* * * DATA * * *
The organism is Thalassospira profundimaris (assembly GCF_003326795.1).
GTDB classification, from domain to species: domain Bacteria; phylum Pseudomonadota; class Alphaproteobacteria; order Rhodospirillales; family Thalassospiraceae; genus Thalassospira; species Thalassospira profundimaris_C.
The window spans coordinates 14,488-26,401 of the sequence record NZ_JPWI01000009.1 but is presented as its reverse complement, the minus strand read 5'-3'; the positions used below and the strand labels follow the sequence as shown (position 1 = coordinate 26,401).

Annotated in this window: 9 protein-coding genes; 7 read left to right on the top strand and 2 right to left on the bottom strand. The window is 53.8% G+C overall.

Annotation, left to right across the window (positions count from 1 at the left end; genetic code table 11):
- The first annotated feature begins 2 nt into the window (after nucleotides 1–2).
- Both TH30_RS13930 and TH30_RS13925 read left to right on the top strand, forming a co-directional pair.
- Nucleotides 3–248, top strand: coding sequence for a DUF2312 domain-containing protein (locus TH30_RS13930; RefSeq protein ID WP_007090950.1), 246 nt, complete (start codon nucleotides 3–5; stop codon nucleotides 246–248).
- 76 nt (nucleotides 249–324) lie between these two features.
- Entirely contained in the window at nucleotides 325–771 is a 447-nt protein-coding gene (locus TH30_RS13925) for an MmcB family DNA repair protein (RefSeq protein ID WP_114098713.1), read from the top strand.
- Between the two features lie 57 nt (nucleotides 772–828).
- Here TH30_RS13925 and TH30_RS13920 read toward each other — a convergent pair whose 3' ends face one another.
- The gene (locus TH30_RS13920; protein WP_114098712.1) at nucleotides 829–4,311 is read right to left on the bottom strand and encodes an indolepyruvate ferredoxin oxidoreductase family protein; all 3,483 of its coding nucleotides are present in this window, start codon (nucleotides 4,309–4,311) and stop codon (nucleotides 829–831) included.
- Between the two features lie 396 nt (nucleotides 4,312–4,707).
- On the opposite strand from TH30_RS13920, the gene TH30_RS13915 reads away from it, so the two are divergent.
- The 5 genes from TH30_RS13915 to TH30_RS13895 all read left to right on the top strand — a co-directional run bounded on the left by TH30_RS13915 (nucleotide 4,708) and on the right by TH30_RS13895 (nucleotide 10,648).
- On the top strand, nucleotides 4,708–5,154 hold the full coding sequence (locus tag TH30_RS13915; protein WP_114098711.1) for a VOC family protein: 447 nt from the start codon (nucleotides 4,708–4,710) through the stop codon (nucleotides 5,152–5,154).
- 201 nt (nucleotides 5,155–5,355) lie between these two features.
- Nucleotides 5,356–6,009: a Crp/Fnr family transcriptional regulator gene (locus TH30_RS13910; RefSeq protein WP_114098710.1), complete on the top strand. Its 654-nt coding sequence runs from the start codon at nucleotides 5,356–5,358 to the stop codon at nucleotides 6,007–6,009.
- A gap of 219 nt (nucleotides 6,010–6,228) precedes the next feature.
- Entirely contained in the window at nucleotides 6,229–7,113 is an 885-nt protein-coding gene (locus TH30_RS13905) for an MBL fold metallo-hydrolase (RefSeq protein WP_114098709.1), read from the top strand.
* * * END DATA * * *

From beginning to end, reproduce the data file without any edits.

The organism is Thalassospira profundimaris (assembly GCF_003326795.1).
GTDB classification, from domain to species: domain Bacteria; phylum Pseudomonadota; class Alphaproteobacteria; order Rhodospirillales; family Thalassospiraceae; genus Thalassospira; species Thalassospira profundimaris_C.
The window spans coordinates 14,488-26,401 of the sequence record NZ_JPWI01000009.1 but is presented as its reverse complement, the minus strand read 5'-3'; the positions used below and the strand labels follow the sequence as shown (position 1 = coordinate 26,401).

Annotated in this window: 9 protein-coding genes; 7 read left to right on the top strand and 2 right to left on the bottom strand. The window is 53.8% G+C overall.

Annotation, left to right across the window (positions count from 1 at the left end; genetic code table 11):
- The first annotated feature begins 2 nt into the window (after nucleotides 1–2).
- Both TH30_RS13930 and TH30_RS13925 read left to right on the top strand, forming a co-directional pair.
- Nucleotides 3–248, top strand: coding sequence for a DUF2312 domain-containing protein (locus TH30_RS13930; RefSeq protein ID WP_007090950.1), 246 nt, complete (start codon nucleotides 3–5; stop codon nucleotides 246–248).
- 76 nt (nucleotides 249–324) lie between these two features.
- Entirely contained in the window at nucleotides 325–771 is a 447-nt protein-coding gene (locus TH30_RS13925) for an MmcB family DNA repair protein (RefSeq protein ID WP_114098713.1), read from the top strand.
- Between the two features lie 57 nt (nucleotides 772–828).
- Here TH30_RS13925 and TH30_RS13920 read toward each other — a convergent pair whose 3' ends face one another.
- The gene (locus TH30_RS13920; protein WP_114098712.1) at nucleotides 829–4,311 is read right to left on the bottom strand and encodes an indolepyruvate ferredoxin oxidoreductase family protein; all 3,483 of its coding nucleotides are present in this window, start codon (nucleotides 4,309–4,311) and stop codon (nucleotides 829–831) included.
- Between the two features lie 396 nt (nucleotides 4,312–4,707).
- On the opposite strand from TH30_RS13920, the gene TH30_RS13915 reads away from it, so the two are divergent.
- The 5 genes from TH30_RS13915 to TH30_RS13895 all read left to right on the top strand — a co-directional run bounded on the left by TH30_RS13915 (nucleotide 4,708) and on the right by TH30_RS13895 (nucleotide 10,648).
- On the top strand, nucleotides 4,708–5,154 hold the full coding sequence (locus tag TH30_RS13915; protein WP_114098711.1) for a VOC family protein: 447 nt from the start codon (nucleotides 4,708–4,710) through the stop codon (nucleotides 5,152–5,154).
- 201 nt (nucleotides 5,155–5,355) lie between these two features.
- Nucleotides 5,356–6,009: a Crp/Fnr family transcriptional regulator gene (locus TH30_RS13910; RefSeq protein WP_114098710.1), complete on the top strand. Its 654-nt coding sequence runs from the start codon at nucleotides 5,356–5,358 to the stop codon at nucleotides 6,007–6,009.
- A gap of 219 nt (nucleotides 6,010–6,228) precedes the next feature.
- Entirely contained in the window at nucleotides 6,229–7,113 is an 885-nt protein-coding gene (locus TH30_RS13905) for an MBL fold metallo-hydrolase (RefSeq protein WP_114098709.1), read from the top strand.